WAG Numbers of L9 and 10s moving from Regionals to Nationals.....something seems crazy!

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There is of course no perfect solution that will benefit every gymnast in every state, or every parent who has to make travel plans.

The mapping exercise example is a case to show that one part of the issue - unbalanced number of gymnasts (particularly National-eligible L9/10 competitors per Region) - CAN be addressed by redrawing the regions. That part IS possible, and not horribly difficult, and would absolutely create a better balance than we have today.

Ultimately, the solution lies in what "we" want Nationals to "represent" philosophically speaking. Do we want it to be...

A) The place where the Top US Athletes are represented regardless of Region/State? True "Best of the Best"?
- This puts primary emphasis on the individual vs. a more 'Olympic' style competition between Regions.
- Best solution: Larger, balanced regions with a mix of strong and weak states in each + percentage allotment system
- Outcome: Only superstars from underserved States will make it, as each big Region will have multiple strong states. "Good" athletes from underserved states will mostly get squeezed out by the large talent pool of the large and mega-states in large Regional competitions. Many more of the talented, well-prepared large-state athletes will make it to Nationals than they do today. Far fewer of today's 'weak' region participants will get the opportunity.
- Summary: best for Large Power States & gyms; worst for small, underserved States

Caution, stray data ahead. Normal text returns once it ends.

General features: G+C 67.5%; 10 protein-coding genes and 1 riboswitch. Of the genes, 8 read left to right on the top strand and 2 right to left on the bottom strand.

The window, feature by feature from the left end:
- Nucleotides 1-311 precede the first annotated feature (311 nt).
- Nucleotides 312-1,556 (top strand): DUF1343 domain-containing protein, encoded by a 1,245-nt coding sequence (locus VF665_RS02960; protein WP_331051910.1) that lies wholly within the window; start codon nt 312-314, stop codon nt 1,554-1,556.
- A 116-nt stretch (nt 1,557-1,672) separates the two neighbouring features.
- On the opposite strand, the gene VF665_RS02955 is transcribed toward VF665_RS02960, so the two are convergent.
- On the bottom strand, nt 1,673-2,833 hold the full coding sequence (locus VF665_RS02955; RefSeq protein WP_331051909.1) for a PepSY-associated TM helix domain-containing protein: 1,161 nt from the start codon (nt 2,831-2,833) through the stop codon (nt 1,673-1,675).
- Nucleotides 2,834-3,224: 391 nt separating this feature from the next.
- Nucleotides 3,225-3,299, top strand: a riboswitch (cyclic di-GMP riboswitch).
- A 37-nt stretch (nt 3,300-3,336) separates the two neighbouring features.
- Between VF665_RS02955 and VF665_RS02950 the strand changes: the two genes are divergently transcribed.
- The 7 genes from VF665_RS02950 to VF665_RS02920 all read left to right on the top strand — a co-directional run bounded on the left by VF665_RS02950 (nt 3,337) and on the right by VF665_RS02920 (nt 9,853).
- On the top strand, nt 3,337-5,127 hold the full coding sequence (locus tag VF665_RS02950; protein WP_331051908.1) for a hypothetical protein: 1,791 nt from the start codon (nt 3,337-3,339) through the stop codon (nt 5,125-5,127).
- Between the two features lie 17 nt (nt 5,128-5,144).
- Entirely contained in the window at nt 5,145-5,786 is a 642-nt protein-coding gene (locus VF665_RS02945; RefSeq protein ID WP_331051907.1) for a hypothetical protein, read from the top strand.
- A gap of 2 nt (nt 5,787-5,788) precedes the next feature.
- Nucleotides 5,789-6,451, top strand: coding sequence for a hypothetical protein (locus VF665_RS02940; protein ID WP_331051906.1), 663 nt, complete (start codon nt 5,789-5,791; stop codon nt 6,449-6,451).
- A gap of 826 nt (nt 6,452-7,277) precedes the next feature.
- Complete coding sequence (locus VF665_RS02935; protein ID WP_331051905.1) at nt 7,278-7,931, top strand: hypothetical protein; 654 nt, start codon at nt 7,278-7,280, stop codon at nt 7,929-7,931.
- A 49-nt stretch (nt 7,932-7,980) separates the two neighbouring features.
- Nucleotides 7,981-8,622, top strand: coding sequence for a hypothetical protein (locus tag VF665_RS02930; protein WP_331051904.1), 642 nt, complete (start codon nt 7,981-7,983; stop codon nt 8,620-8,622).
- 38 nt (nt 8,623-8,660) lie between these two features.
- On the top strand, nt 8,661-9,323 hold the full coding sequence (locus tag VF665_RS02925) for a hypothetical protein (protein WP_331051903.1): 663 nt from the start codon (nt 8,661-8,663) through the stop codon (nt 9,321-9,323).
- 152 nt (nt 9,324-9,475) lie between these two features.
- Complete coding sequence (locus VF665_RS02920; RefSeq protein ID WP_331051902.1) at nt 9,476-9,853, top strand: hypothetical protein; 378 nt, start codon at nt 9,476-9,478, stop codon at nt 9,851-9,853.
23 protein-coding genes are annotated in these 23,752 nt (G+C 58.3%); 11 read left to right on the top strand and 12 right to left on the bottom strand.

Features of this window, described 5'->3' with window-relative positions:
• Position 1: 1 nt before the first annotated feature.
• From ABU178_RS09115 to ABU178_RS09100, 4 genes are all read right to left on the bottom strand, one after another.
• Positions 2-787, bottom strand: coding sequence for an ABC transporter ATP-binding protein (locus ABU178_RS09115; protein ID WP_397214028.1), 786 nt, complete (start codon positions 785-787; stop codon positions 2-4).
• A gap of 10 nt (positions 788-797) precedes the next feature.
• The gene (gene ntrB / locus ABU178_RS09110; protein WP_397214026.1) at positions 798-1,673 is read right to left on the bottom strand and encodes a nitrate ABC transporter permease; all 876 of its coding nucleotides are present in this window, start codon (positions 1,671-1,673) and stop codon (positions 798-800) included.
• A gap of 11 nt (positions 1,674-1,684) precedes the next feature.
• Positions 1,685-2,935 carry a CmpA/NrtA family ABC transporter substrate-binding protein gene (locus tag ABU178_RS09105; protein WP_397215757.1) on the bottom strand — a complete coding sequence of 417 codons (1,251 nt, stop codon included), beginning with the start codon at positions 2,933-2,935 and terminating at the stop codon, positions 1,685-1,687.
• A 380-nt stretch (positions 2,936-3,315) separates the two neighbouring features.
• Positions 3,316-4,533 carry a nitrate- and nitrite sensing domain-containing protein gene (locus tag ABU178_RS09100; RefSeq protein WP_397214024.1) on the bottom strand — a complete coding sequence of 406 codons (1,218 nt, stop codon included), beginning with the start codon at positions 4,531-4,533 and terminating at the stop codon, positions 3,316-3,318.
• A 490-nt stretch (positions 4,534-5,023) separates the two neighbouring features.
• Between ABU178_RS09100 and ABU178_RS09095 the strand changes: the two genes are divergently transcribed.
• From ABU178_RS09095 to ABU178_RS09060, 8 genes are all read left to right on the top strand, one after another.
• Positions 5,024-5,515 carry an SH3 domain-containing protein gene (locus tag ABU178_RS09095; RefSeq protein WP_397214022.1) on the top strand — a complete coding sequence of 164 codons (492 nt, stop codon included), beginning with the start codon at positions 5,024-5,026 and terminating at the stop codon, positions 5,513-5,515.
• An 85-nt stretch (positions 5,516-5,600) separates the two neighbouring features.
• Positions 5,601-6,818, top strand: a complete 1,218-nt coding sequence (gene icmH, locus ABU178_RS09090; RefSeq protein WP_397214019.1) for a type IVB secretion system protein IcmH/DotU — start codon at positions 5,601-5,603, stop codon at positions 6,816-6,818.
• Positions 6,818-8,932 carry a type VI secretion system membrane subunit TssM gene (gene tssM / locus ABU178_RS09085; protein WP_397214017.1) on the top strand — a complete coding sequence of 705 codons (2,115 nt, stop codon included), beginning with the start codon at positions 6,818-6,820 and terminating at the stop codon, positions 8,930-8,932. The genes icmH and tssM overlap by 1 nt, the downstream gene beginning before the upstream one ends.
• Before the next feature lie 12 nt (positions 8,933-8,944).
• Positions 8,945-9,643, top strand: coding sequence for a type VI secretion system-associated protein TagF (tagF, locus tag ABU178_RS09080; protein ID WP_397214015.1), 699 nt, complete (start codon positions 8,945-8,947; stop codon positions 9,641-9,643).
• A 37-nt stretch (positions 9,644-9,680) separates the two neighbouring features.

B) The place where each Region's Top Athletes come in a competitive Region vs. Region competition that showcases each Region's most deserving talent?
- This puts primary emphasis on balancing the Regions, competitively-speaking.
- Best solution: Same or smaller-size regions as we have today, redrawn to balance the talent pool (e.g., numbers of high-performing L9/10s). No allotment. Simply the top X number from each region to give each region equal representation.
- Outcome: Underserved states will continue to have difficulty qualifying athletes, but the underserved States in different regions will share this burden more equally (as opposed to some being benefitted by being in a 'weaker' region as it is now, while others compete against Texas...). Because each region will have strong 'anchor' states, the competition between regions will be more equitable and exciting.
- Summary: Worse for underserved states that today enjoy the advantage of being in a 'weaker' region (easier to qualify). Better for underserved States who are in a Region with a power state. Slightly better for "power" states/gyms as they will be more equally distributed across regions, so more "Top" talent will qualify overall (vs today's weaker regions).

C) The place where athletes are celebrated for their accomplishments, in the most 'representative' manner with consideration given to State size and opportunity?
- Effort is made to have adequate representation from underserved gymnastics communities (States) in the spirit of promoting equitable opportunity.
- Best solution: Under-represented States comprise their own Region(s) to maximize the representation from these States and ensure at least a minimum number of athletes are present from the 'non-power' gymnastics areas of the country.
- Outcome: Ideal for smaller, 'weaker' States, as even with their more limited resources, can still inspire girls to an achievable goal of representing their Region at Nationals and have their chance to shine. Power States will have a few more girls left out, even though head-to-head they would likely outperform at least some of the weaker state athletes (not all of course). Medium-power states and those on the 'borderline' of being 'small' (but not quite small enough) will probably be least happy with this model.

So what is most important?

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